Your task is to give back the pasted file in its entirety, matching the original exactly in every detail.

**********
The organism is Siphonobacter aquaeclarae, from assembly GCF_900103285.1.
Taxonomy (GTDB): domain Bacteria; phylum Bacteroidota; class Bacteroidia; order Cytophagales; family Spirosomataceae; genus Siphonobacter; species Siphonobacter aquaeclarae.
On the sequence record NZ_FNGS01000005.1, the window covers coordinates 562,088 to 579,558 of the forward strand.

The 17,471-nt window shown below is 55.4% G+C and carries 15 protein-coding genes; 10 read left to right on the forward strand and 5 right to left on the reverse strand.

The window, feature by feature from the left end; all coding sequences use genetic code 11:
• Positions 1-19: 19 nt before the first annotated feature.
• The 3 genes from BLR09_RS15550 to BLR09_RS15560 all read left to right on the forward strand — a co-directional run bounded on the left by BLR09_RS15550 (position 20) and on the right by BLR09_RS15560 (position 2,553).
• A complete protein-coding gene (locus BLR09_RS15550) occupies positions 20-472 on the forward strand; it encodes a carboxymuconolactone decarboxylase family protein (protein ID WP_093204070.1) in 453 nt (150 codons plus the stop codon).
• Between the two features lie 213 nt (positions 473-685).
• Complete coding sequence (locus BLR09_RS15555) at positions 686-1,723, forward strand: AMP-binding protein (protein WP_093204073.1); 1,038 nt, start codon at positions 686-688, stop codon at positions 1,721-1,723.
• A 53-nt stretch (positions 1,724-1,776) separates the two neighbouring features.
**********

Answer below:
The organism is Siphonobacter aquaeclarae, from assembly GCF_900103285.1.
Taxonomy (GTDB): domain Bacteria; phylum Bacteroidota; class Bacteroidia; order Cytophagales; family Spirosomataceae; genus Siphonobacter; species Siphonobacter aquaeclarae.
On the sequence record NZ_FNGS01000005.1, the window covers coordinates 562,088 to 579,558 of the forward strand.

The 17,471-nt window shown below is 55.4% G+C and carries 15 protein-coding genes; 10 read left to right on the forward strand and 5 right to left on the reverse strand.

The window, feature by feature from the left end; all coding sequences use genetic code 11:
• Positions 1-19: 19 nt before the first annotated feature.
• The 3 genes from BLR09_RS15550 to BLR09_RS15560 all read left to right on the forward strand — a co-directional run bounded on the left by BLR09_RS15550 (position 20) and on the right by BLR09_RS15560 (position 2,553).
• A complete protein-coding gene (locus BLR09_RS15550) occupies positions 20-472 on the forward strand; it encodes a carboxymuconolactone decarboxylase family protein (protein ID WP_093204070.1) in 453 nt (150 codons plus the stop codon).
• Between the two features lie 213 nt (positions 473-685).
• Complete coding sequence (locus BLR09_RS15555) at positions 686-1,723, forward strand: AMP-binding protein (protein WP_093204073.1); 1,038 nt, start codon at positions 686-688, stop codon at positions 1,721-1,723.
• A 53-nt stretch (positions 1,724-1,776) separates the two neighbouring features.